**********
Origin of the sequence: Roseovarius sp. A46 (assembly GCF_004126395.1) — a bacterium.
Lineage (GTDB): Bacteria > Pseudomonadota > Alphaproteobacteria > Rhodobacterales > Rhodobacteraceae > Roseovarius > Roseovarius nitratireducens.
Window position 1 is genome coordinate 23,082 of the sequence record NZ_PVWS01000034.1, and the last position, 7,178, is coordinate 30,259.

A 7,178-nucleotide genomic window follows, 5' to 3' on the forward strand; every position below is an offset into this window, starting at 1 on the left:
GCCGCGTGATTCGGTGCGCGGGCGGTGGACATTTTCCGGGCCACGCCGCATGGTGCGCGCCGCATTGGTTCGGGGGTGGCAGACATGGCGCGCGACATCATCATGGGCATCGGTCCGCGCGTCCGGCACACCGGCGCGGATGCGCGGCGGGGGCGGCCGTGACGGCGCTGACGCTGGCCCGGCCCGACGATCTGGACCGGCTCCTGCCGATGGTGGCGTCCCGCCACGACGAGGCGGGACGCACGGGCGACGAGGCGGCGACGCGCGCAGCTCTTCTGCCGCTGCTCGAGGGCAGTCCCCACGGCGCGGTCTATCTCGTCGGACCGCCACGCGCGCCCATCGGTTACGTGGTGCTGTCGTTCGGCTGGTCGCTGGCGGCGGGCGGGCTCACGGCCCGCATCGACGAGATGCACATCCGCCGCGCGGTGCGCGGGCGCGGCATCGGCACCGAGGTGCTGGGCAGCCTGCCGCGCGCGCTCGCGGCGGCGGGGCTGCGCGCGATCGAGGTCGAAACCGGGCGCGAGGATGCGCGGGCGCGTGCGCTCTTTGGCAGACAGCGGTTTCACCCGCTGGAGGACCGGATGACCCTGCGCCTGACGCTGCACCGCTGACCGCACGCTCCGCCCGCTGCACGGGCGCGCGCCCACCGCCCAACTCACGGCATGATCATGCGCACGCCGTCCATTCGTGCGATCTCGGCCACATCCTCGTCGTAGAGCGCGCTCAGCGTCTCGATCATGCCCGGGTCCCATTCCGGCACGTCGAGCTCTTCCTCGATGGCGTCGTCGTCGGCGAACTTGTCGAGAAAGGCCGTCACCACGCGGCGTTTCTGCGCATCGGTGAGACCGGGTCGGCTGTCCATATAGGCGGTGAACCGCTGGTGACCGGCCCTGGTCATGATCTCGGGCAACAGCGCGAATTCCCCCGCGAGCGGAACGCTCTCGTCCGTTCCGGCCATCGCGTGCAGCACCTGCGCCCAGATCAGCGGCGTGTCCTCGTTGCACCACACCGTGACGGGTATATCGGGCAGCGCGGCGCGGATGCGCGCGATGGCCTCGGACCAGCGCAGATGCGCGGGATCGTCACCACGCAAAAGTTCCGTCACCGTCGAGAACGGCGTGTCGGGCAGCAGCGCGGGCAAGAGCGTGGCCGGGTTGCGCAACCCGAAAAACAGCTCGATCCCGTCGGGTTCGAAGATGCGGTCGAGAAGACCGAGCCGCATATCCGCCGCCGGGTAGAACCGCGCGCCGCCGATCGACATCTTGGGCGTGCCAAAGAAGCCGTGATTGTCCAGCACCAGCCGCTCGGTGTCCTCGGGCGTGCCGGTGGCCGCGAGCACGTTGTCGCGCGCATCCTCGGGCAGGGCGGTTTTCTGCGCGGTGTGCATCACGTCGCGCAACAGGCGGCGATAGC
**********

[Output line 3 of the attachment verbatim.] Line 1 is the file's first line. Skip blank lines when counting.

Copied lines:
Window position 1 is genome coordinate 23,082 of the sequence record NZ_PVWS01000034.1, and the last position, 7,178, is coordinate 30,259.